Mrs. K is a 75-year-old woman who complains of a painful left knee.
|What is the differential diagnosis of joint pain? How would you frame the differential?|
The causes of joint pain range from common to rare and from not particularly dangerous to joint- and life-threatening. Even the most benign causes of joint pain can lead to serious disability. The evaluation of a patient with joint pain calls for a detailed history and physical exam (often focusing on extra-articular findings) and occasionally the sampling of joint fluid and possibly analyzing serologic tests.
There are three pivotal features in organizing the approach to joint pain. First, is the pain articular or extra-articular? Although this distinction may seem obvious, abnormalities of periarticular structures can mimic articular disease. Second, is a single joint or are multiple joints involved? Finally, are the involved joints inflamed or not?
The first pivotal point in making a diagnosis in a patient with joint pain is to determine whether the patient's pain is truly articular, real joint pain, or periarticular.
The differential diagnosis below is organized by these pivotal points: the number of joints involved (monoarticular vs polyarticular) and by whether or not the joint is inflamed (judged by physical exam, joint fluid analysis, or both). Recognize that all of the monoarticular arthritides can present in a polyarticular distribution, and classically polyarticular diseases may occasionally only affect a single joint.
|The joint distribution of diseases that cause joint pain is variable; monoarticular arthritides may present with polyarticular findings and vice versa.|
Nongonococcal septic arthritis
Monosodium urate (gout)
Calcium pyrophosphate dihydrate deposition disease (CPPD or pseudogout)
Rheumatoid arthritis (RA)
Systemic lupus erythematosus (SLE)
Other rheumatic diseases
Mrs. K's symptoms started after she stepped down from a bus with unusual force. The pain became intolerable within about 6 hours of onset and has been present for 3 days now. She otherwise feels well. She reports no fevers, chills, dietary changes, or sick contacts.
On physical exam she is in obvious pain, limping into the exam room on a cane. Her vital signs are temperature, 37.0°C; RR, 12 breaths per minute; BP, 110/70 mm Hg; pulse, 80 bpm. The only abnormality on exam is the right knee. It is red, warm to the touch, and tender to palpation. The range of motion is limited to only about 20 degrees.
|At this point, what is the leading hypothesis, what are the active alternatives, and is there a must not miss diagnosis? Given this differential diagnosis, what tests should be ordered?|
Pivotal points in this case are that the patient's symptoms clearly localize to articular, rather than periarticular structures since the exam reveals an inflamed joint with limited range of motion. Therefore, the differential diagnosis focuses primarily on the causes of inflammatory monoarticular arthritis, such as septic arthritis, gout, pseudogout, and trauma.
Salient points of the patient's presentation are the rapid onset of the pain; the mild, antecedent trauma; and the lack of systemic symptoms, such as fever, fatigue, or weight loss.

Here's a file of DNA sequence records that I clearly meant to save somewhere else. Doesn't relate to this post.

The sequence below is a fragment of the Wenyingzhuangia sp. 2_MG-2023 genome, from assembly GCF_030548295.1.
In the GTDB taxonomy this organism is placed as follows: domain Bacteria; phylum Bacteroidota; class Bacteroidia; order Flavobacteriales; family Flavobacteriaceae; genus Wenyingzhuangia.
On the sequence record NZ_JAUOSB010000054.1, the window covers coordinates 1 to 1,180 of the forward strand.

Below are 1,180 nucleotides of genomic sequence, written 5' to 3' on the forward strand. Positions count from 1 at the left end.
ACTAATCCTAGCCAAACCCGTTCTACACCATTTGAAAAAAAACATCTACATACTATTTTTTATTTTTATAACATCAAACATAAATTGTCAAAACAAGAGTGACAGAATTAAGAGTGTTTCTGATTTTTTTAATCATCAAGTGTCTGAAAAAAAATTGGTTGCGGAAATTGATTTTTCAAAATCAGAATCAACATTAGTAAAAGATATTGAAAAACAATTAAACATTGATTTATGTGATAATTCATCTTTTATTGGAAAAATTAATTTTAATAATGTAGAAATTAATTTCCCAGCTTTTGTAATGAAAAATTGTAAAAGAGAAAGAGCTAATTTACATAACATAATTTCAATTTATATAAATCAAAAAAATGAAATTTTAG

Given the patient's age, the single inflamed joint, and high incidence of gout, this diagnosis is the leading hypothesis. CPPD (also called pseudogout) is common in the knee of elderly patients, so this must also be high in the differential diagnosis. Traumatic injury to the knee, such as a meniscal injury or intra-articular fracture, are probably less likely given the mild nature of the injury and the inflammation of the joint.
An infectious arthritis is probably less likely, given the sudden onset and lack of systemic symptoms, but are must not miss hypotheses since they are potentially disastrous if left untreated. Gonococcal and nongonococcal septic arthritis are possibilities. Lyme disease can affect multiple joints but most commonly causes a monoarticular arthritis of the knee. Table 23–1 lists the differential diagnosis.
Table 23–1. Diagnostic Hypotheses for Mrs. K.
| Save Table
Table 23–1. Diagnostic Hypotheses for Mrs. K.
|Diagnostic Hypotheses||Clinical Clues||Important Tests|
Involvement of first
|Classic presentation or demonstration of sodium urate crystals in synovial fluid|
|CPPD (pseudogout)||May present as chronic or acute arthritis||Demonstration of crystals in synovial fluid or classic radiographic findings|
|Active Alternative—Must Not Miss|
|Bacterial arthritis (gonococcal or nongonococcal)||Fever with monoarticular or polyarticular arthritis||Positive synovial (or other body) fluid cultures|
Exposure to endemic area
History of tick bite
Response to treatment
|Traumatic injury||Usually history of severe trauma||Appropriate imaging (radiograph for fracture, MRI for cartilaginous injury)|
Mrs. K has never had a similar episode before. Her other medical problems include diabetes with diabetic nephropathy, hypertension, and hypercholesterolemia. Her medications are insulin, enalapril, atorvastatin, and hydrochlorothiazide. There is no history of alcohol or drug abuse.
|Is the clinical information sufficient to make a diagnosis? If not, what other information do you need?|
Gout classically presents in older patients with acute and severe pain of the great toe. The pain generally begins acutely and becomes unbearable within hours of onset. Patients often say that they are not even able to place a bed sheet over the toe. On physical exam, the first metatarsophalangeal (MTP) joint is warm, swollen, ...